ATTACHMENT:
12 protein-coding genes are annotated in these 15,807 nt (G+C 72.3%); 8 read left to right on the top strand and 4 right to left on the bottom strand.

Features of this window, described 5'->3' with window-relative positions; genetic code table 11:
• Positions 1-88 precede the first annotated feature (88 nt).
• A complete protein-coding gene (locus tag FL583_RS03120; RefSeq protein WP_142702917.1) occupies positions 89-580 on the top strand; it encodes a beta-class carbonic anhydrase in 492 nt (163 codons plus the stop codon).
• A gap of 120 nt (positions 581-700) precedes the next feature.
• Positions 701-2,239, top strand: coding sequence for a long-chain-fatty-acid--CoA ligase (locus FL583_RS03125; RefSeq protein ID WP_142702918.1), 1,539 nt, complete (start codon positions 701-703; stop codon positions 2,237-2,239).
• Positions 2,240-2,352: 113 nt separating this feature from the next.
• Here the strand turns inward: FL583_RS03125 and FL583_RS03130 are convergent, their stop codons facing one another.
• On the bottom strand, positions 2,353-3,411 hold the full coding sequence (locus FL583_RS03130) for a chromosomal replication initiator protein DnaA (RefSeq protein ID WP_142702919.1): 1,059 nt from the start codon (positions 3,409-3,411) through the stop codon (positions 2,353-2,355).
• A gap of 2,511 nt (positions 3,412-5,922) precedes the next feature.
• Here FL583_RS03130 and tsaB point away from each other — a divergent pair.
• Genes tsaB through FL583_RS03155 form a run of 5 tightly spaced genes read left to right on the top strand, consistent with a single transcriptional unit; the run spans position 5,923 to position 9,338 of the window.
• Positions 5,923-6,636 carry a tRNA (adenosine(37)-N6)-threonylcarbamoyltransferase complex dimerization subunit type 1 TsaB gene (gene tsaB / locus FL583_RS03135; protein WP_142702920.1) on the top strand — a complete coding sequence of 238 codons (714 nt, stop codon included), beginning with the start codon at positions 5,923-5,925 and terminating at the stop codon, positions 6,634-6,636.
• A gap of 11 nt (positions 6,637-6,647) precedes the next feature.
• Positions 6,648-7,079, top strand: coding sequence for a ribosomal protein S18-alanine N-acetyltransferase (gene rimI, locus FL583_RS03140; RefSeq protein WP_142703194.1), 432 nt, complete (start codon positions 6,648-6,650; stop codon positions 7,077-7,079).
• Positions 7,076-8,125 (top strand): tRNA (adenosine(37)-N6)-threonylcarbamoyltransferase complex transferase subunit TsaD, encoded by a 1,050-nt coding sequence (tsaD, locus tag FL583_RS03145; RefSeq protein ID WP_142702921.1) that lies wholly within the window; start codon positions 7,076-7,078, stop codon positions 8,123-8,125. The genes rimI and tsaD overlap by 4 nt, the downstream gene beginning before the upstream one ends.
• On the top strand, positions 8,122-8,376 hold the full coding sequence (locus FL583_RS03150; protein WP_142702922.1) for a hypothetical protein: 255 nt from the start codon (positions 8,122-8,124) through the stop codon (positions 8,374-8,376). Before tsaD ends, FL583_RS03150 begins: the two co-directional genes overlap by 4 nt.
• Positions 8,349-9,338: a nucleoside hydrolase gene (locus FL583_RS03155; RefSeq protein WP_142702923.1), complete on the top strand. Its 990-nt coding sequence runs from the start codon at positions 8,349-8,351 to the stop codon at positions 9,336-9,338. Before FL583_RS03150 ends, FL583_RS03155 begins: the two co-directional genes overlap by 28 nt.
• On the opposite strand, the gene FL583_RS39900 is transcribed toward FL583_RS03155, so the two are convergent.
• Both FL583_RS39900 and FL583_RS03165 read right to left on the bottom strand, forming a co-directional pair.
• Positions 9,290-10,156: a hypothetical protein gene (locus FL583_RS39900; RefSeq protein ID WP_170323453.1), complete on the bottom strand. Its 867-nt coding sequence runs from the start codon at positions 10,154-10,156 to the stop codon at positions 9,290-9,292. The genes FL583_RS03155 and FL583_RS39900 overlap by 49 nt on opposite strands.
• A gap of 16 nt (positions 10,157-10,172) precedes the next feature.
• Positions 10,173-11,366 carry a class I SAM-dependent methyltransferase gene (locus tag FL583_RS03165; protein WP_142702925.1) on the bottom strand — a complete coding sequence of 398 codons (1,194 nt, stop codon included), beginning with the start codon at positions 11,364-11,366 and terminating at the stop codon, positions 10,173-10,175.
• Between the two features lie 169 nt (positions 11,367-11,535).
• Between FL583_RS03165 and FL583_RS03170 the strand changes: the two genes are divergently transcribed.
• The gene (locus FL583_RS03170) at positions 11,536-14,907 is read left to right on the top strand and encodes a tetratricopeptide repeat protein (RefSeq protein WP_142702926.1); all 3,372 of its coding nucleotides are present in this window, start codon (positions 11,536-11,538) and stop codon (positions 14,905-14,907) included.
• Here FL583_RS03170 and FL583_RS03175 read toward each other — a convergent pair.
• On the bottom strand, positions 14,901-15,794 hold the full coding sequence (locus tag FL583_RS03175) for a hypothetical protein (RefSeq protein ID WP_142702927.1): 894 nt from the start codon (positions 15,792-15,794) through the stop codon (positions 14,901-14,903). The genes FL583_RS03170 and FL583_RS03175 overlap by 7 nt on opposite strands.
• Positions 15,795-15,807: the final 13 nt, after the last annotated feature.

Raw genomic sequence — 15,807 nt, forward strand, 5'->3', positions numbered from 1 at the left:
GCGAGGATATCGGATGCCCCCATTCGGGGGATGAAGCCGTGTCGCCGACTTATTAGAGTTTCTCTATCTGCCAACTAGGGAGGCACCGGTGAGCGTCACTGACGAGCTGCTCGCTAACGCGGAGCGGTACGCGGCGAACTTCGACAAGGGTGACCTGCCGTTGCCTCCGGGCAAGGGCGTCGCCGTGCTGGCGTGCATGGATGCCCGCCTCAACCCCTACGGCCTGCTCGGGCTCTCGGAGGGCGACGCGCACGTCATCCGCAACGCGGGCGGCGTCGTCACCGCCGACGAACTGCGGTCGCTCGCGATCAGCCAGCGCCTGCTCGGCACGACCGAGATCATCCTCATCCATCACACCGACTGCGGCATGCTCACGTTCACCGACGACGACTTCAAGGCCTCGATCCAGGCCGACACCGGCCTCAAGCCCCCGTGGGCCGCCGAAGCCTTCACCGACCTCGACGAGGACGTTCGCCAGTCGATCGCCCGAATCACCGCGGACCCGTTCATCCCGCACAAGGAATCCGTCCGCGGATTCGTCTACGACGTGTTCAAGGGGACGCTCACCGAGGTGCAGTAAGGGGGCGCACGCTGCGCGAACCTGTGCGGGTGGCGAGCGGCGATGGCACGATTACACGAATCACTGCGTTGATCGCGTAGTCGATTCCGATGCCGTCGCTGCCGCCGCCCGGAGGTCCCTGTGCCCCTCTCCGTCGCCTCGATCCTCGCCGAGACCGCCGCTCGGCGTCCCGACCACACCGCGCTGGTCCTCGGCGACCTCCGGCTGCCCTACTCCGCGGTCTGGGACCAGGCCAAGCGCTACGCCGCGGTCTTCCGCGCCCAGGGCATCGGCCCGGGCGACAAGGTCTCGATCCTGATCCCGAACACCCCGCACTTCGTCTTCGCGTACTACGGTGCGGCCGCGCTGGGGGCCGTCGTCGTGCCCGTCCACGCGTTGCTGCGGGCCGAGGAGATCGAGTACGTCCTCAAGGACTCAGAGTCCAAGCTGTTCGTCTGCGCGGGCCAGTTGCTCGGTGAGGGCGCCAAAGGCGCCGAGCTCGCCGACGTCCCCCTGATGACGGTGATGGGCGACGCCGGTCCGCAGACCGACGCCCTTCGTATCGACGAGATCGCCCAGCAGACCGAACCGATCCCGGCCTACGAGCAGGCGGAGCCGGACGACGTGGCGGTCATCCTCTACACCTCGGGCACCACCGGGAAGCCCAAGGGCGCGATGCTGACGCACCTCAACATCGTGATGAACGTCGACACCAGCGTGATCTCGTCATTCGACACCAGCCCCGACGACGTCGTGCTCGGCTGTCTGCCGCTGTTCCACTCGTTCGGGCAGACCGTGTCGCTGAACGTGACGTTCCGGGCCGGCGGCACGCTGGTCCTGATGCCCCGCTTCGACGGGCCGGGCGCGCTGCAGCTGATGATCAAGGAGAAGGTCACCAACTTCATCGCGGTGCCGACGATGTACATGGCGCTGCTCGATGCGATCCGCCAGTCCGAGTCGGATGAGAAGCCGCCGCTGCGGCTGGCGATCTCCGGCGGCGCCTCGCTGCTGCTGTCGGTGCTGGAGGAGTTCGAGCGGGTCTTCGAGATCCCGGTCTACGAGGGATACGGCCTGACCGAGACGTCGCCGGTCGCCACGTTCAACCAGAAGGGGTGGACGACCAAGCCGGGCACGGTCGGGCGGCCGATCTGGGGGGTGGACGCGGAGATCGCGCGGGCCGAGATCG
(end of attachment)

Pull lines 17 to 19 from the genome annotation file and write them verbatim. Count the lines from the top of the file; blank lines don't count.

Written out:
• On the top strand, positions 8,122-8,376 hold the full coding sequence (locus FL583_RS03150; protein WP_142702922.1) for a hypothetical protein: 255 nt from the start codon (positions 8,122-8,124) through the stop codon (positions 8,374-8,376). Before tsaD ends, FL583_RS03150 begins: the two co-directional genes overlap by 4 nt.
• Positions 8,349-9,338: a nucleoside hydrolase gene (locus FL583_RS03155; RefSeq protein WP_142702923.1), complete on the top strand. Its 990-nt coding sequence runs from the start codon at positions 8,349-8,351 to the stop codon at positions 9,336-9,338. Before FL583_RS03150 ends, FL583_RS03155 begins: the two co-directional genes overlap by 28 nt.
• On the opposite strand, the gene FL583_RS39900 is transcribed toward FL583_RS03155, so the two are convergent.